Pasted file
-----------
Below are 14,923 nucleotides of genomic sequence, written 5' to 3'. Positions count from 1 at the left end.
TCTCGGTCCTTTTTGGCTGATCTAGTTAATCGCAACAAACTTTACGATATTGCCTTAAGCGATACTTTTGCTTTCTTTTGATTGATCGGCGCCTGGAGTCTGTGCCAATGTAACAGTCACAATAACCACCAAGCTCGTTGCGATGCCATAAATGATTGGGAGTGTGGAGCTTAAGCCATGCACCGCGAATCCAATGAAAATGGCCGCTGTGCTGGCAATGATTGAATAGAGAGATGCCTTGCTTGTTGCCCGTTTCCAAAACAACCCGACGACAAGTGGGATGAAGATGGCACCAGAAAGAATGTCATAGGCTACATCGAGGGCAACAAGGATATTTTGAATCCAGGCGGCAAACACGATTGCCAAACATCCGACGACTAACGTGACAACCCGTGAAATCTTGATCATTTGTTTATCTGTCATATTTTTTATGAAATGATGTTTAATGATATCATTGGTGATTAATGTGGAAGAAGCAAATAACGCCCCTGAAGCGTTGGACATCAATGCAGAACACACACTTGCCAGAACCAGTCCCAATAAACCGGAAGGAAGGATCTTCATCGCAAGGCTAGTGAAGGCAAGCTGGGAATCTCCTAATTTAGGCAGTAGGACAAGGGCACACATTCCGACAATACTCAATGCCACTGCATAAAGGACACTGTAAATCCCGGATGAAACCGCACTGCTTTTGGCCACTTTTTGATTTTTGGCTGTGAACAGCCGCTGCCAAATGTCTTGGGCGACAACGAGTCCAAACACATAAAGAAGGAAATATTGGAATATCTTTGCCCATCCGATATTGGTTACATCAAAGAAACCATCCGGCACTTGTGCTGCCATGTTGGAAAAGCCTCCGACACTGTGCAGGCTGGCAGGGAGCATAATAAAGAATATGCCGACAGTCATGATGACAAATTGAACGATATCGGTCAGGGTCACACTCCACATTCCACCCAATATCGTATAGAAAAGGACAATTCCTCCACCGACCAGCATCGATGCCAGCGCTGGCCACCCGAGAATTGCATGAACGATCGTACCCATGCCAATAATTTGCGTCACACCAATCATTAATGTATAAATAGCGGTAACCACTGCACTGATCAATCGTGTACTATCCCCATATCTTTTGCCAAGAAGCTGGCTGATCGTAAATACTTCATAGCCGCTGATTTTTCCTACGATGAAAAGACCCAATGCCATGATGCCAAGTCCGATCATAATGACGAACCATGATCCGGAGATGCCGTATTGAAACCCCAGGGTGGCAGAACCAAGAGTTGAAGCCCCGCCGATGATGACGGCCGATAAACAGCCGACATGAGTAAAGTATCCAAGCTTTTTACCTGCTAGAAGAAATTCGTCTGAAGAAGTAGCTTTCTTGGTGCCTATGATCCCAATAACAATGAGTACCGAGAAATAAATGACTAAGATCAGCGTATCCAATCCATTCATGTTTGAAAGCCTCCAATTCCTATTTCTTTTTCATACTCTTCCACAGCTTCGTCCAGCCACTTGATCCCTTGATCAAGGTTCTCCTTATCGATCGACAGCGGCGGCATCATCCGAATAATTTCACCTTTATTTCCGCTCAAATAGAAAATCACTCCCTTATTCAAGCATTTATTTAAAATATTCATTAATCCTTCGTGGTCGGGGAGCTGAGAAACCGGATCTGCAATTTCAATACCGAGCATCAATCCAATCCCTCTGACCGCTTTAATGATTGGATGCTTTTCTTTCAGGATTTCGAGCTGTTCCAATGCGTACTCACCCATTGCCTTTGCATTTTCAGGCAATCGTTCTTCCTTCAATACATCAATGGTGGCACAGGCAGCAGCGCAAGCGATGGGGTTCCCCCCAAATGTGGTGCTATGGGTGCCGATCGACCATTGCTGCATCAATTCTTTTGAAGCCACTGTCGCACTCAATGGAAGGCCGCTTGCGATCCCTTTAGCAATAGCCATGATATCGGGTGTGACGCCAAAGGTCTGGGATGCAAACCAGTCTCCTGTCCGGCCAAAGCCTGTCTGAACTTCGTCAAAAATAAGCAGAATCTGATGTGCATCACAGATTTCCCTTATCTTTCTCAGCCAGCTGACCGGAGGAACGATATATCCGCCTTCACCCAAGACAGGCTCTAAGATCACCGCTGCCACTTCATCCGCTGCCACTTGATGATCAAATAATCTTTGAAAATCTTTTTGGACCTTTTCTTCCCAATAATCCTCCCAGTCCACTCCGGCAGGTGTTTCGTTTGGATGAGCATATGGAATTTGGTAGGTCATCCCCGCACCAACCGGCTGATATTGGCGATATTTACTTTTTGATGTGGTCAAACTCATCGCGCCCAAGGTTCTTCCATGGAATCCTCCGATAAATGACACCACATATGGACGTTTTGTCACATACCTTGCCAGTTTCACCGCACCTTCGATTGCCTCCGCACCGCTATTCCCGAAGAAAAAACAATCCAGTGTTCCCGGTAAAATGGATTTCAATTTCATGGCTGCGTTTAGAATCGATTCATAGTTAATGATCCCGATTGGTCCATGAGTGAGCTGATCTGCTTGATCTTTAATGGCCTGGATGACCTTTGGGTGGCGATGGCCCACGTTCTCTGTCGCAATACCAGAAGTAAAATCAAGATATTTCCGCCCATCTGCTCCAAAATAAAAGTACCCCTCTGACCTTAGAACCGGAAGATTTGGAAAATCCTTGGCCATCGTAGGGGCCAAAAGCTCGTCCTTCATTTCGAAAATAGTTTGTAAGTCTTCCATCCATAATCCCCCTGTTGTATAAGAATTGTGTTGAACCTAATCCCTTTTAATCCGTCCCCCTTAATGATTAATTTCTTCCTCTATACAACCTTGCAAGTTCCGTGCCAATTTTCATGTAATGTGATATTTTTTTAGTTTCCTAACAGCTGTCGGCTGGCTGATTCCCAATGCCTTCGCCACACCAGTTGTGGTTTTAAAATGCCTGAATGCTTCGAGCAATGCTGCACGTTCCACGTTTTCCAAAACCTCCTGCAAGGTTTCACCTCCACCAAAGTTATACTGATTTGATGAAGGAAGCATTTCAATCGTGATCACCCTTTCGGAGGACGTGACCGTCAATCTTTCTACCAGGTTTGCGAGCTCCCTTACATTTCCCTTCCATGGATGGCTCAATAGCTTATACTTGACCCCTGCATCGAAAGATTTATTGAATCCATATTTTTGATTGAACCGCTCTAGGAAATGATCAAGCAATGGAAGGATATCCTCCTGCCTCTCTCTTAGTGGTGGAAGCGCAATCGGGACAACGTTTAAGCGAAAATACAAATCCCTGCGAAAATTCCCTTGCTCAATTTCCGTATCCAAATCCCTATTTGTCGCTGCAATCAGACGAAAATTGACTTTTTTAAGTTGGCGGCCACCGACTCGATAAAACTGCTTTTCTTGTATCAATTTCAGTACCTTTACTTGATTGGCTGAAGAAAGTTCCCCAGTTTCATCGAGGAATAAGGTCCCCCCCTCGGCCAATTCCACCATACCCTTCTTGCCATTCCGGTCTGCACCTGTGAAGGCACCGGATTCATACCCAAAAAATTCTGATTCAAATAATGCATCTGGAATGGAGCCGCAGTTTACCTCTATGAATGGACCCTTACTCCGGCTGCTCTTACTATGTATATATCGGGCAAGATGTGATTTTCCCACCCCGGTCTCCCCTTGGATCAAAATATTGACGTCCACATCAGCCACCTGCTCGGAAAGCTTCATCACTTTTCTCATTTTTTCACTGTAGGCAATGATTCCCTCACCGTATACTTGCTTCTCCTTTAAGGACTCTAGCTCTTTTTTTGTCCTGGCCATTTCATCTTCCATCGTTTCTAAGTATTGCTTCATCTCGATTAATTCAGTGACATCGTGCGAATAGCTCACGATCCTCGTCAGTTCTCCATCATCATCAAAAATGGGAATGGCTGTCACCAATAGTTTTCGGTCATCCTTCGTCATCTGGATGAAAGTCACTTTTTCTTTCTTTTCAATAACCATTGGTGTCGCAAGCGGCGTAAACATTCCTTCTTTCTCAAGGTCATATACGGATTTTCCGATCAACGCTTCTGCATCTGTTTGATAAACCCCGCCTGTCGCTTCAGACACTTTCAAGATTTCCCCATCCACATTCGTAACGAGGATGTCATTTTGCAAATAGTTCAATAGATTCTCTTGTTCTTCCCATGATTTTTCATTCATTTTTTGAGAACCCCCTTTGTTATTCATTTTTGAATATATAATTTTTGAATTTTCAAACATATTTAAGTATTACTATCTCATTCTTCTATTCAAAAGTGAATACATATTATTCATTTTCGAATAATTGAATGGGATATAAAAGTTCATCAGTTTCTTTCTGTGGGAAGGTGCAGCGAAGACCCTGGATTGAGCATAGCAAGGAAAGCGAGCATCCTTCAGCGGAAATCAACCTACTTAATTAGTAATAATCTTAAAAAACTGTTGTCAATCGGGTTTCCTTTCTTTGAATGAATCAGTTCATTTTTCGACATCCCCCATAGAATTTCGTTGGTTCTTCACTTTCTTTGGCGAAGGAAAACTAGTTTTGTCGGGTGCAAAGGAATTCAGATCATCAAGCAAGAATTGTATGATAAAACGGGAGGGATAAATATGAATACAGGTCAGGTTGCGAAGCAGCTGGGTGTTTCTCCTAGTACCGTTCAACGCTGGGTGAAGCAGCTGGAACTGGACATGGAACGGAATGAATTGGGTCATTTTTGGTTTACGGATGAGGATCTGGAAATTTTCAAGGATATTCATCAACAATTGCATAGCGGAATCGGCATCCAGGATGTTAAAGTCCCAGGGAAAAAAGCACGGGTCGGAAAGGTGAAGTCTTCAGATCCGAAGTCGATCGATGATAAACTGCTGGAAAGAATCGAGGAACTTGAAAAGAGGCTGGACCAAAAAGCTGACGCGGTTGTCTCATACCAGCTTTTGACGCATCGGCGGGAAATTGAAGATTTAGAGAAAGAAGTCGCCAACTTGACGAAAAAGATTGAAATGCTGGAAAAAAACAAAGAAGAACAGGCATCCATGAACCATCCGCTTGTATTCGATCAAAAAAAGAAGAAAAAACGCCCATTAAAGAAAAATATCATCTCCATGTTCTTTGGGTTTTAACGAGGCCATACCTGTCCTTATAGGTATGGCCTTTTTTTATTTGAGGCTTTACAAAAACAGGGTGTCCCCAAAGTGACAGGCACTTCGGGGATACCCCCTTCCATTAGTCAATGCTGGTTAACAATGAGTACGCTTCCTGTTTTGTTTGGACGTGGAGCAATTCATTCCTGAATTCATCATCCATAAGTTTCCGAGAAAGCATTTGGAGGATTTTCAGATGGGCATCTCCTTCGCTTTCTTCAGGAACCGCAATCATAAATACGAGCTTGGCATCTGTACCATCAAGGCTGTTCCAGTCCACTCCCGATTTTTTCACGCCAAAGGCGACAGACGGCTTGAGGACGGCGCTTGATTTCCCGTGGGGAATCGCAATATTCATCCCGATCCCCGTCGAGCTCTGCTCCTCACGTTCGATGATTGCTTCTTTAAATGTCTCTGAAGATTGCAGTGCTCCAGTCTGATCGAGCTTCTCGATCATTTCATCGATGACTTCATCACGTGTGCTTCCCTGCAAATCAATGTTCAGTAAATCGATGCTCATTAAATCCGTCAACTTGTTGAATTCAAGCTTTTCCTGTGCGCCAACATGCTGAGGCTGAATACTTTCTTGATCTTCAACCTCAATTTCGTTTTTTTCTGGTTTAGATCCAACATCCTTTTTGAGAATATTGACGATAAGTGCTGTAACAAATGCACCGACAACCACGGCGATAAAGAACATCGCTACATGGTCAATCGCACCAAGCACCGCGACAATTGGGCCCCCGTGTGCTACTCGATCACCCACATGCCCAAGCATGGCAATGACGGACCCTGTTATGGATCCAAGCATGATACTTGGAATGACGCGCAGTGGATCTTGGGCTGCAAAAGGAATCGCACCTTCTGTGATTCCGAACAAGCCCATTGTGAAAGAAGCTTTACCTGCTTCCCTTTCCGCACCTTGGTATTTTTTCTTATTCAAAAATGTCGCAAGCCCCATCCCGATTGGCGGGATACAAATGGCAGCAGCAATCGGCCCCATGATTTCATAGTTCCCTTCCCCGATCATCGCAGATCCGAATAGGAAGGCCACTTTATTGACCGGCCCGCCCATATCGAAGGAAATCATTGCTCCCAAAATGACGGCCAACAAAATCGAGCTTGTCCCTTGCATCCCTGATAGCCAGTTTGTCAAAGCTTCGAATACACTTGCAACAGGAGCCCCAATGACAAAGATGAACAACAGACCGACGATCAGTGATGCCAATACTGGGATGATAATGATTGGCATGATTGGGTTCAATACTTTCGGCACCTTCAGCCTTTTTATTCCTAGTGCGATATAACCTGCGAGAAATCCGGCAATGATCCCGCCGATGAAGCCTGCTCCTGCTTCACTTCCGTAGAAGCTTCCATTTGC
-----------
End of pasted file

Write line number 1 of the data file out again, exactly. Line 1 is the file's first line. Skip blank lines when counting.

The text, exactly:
Below are 14,923 nucleotides of genomic sequence, written 5' to 3'. Positions count from 1 at the left end.